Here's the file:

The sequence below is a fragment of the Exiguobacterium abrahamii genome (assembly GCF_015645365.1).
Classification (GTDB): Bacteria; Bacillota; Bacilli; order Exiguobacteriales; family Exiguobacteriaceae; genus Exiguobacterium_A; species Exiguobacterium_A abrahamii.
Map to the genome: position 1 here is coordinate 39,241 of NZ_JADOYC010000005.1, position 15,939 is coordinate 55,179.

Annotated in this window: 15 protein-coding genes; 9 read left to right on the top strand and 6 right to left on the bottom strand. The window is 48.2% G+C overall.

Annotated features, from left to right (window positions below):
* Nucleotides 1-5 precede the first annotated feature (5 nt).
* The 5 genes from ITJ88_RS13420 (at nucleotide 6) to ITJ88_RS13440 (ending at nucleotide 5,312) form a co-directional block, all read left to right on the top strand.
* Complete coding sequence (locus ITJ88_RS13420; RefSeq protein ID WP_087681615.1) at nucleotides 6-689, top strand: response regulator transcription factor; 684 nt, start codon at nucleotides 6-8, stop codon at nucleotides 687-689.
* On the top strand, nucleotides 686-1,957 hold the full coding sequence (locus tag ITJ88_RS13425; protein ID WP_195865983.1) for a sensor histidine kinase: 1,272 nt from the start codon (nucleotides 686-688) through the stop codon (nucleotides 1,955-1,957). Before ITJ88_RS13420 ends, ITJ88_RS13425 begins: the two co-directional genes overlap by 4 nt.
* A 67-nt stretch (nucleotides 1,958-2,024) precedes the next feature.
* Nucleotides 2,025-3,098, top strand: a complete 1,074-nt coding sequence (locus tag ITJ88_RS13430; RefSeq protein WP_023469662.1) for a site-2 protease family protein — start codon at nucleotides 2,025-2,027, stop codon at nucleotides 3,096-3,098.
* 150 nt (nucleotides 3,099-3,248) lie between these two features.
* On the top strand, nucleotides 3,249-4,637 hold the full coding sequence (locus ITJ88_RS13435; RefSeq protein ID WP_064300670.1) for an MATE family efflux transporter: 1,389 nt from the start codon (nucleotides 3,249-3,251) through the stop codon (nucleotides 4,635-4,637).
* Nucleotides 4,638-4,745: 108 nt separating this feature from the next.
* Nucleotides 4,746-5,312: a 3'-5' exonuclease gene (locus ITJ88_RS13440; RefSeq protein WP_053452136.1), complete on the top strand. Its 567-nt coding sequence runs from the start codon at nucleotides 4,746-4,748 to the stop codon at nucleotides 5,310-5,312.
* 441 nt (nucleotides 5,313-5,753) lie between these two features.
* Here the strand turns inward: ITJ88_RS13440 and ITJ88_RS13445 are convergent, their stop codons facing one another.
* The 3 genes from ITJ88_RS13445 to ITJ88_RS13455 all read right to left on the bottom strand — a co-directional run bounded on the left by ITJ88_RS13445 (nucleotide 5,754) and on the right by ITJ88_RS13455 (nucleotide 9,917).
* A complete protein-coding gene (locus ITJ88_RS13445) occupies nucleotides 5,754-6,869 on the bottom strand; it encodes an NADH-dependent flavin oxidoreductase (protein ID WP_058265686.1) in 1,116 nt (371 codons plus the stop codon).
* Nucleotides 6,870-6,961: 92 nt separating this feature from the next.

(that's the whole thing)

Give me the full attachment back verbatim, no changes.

The sequence below is a fragment of the Exiguobacterium abrahamii genome (assembly GCF_015645365.1).
Classification (GTDB): Bacteria; Bacillota; Bacilli; order Exiguobacteriales; family Exiguobacteriaceae; genus Exiguobacterium_A; species Exiguobacterium_A abrahamii.
Map to the genome: position 1 here is coordinate 39,241 of NZ_JADOYC010000005.1, position 15,939 is coordinate 55,179.

Annotated in this window: 15 protein-coding genes; 9 read left to right on the top strand and 6 right to left on the bottom strand. The window is 48.2% G+C overall.

Annotated features, from left to right (window positions below):
* Nucleotides 1-5 precede the first annotated feature (5 nt).
* The 5 genes from ITJ88_RS13420 (at nucleotide 6) to ITJ88_RS13440 (ending at nucleotide 5,312) form a co-directional block, all read left to right on the top strand.
* Complete coding sequence (locus ITJ88_RS13420; RefSeq protein ID WP_087681615.1) at nucleotides 6-689, top strand: response regulator transcription factor; 684 nt, start codon at nucleotides 6-8, stop codon at nucleotides 687-689.
* On the top strand, nucleotides 686-1,957 hold the full coding sequence (locus tag ITJ88_RS13425; protein ID WP_195865983.1) for a sensor histidine kinase: 1,272 nt from the start codon (nucleotides 686-688) through the stop codon (nucleotides 1,955-1,957). Before ITJ88_RS13420 ends, ITJ88_RS13425 begins: the two co-directional genes overlap by 4 nt.
* A 67-nt stretch (nucleotides 1,958-2,024) precedes the next feature.
* Nucleotides 2,025-3,098, top strand: a complete 1,074-nt coding sequence (locus tag ITJ88_RS13430; RefSeq protein WP_023469662.1) for a site-2 protease family protein — start codon at nucleotides 2,025-2,027, stop codon at nucleotides 3,096-3,098.
* 150 nt (nucleotides 3,099-3,248) lie between these two features.
* On the top strand, nucleotides 3,249-4,637 hold the full coding sequence (locus ITJ88_RS13435; RefSeq protein ID WP_064300670.1) for an MATE family efflux transporter: 1,389 nt from the start codon (nucleotides 3,249-3,251) through the stop codon (nucleotides 4,635-4,637).
* Nucleotides 4,638-4,745: 108 nt separating this feature from the next.
* Nucleotides 4,746-5,312: a 3'-5' exonuclease gene (locus ITJ88_RS13440; RefSeq protein WP_053452136.1), complete on the top strand. Its 567-nt coding sequence runs from the start codon at nucleotides 4,746-4,748 to the stop codon at nucleotides 5,310-5,312.
* 441 nt (nucleotides 5,313-5,753) lie between these two features.
* Here the strand turns inward: ITJ88_RS13440 and ITJ88_RS13445 are convergent, their stop codons facing one another.
* The 3 genes from ITJ88_RS13445 to ITJ88_RS13455 all read right to left on the bottom strand — a co-directional run bounded on the left by ITJ88_RS13445 (nucleotide 5,754) and on the right by ITJ88_RS13455 (nucleotide 9,917).
* A complete protein-coding gene (locus ITJ88_RS13445) occupies nucleotides 5,754-6,869 on the bottom strand; it encodes an NADH-dependent flavin oxidoreductase (protein ID WP_058265686.1) in 1,116 nt (371 codons plus the stop codon).
* Nucleotides 6,870-6,961: 92 nt separating this feature from the next.